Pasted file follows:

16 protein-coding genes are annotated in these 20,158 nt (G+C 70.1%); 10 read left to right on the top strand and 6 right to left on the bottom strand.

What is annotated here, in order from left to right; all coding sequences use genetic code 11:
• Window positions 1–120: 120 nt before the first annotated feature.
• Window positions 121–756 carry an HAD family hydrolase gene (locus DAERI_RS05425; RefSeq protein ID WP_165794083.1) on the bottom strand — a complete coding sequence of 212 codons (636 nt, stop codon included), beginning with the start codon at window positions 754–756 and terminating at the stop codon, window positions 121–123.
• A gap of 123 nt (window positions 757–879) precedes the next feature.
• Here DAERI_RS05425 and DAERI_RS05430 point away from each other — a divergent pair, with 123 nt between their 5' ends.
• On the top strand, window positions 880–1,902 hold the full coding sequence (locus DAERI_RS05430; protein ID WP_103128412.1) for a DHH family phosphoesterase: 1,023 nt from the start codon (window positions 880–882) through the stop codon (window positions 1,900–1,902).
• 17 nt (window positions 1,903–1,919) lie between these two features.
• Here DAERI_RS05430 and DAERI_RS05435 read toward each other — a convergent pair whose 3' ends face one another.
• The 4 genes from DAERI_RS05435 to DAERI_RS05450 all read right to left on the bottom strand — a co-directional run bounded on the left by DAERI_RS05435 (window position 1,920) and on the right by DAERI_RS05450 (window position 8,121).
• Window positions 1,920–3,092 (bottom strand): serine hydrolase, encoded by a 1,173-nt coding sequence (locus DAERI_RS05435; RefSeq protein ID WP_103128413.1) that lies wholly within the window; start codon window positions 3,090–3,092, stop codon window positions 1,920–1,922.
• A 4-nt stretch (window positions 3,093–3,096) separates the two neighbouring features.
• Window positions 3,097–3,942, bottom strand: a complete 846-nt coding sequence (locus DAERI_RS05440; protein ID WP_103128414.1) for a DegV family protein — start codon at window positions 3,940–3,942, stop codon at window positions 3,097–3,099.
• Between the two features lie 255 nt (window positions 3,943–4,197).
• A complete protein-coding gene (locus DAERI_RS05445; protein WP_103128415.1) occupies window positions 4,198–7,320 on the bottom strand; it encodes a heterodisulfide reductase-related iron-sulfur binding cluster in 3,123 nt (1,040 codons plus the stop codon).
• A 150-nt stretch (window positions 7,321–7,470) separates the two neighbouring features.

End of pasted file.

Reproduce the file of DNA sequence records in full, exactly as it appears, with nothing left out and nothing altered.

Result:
16 protein-coding genes are annotated in these 20,158 nt (G+C 70.1%); 10 read left to right on the top strand and 6 right to left on the bottom strand.

What is annotated here, in order from left to right; all coding sequences use genetic code 11:
• Window positions 1–120: 120 nt before the first annotated feature.
• Window positions 121–756 carry an HAD family hydrolase gene (locus DAERI_RS05425; RefSeq protein ID WP_165794083.1) on the bottom strand — a complete coding sequence of 212 codons (636 nt, stop codon included), beginning with the start codon at window positions 754–756 and terminating at the stop codon, window positions 121–123.
• A gap of 123 nt (window positions 757–879) precedes the next feature.
• Here DAERI_RS05425 and DAERI_RS05430 point away from each other — a divergent pair, with 123 nt between their 5' ends.
• On the top strand, window positions 880–1,902 hold the full coding sequence (locus DAERI_RS05430; protein ID WP_103128412.1) for a DHH family phosphoesterase: 1,023 nt from the start codon (window positions 880–882) through the stop codon (window positions 1,900–1,902).
• 17 nt (window positions 1,903–1,919) lie between these two features.
• Here DAERI_RS05430 and DAERI_RS05435 read toward each other — a convergent pair whose 3' ends face one another.
• The 4 genes from DAERI_RS05435 to DAERI_RS05450 all read right to left on the bottom strand — a co-directional run bounded on the left by DAERI_RS05435 (window position 1,920) and on the right by DAERI_RS05450 (window position 8,121).
• Window positions 1,920–3,092 (bottom strand): serine hydrolase, encoded by a 1,173-nt coding sequence (locus DAERI_RS05435; RefSeq protein ID WP_103128413.1) that lies wholly within the window; start codon window positions 3,090–3,092, stop codon window positions 1,920–1,922.
• A 4-nt stretch (window positions 3,093–3,096) separates the two neighbouring features.
• Window positions 3,097–3,942, bottom strand: a complete 846-nt coding sequence (locus DAERI_RS05440; protein ID WP_103128414.1) for a DegV family protein — start codon at window positions 3,940–3,942, stop codon at window positions 3,097–3,099.
• Between the two features lie 255 nt (window positions 3,943–4,197).
• A complete protein-coding gene (locus DAERI_RS05445; protein WP_103128415.1) occupies window positions 4,198–7,320 on the bottom strand; it encodes a heterodisulfide reductase-related iron-sulfur binding cluster in 3,123 nt (1,040 codons plus the stop codon).
• A 150-nt stretch (window positions 7,321–7,470) separates the two neighbouring features.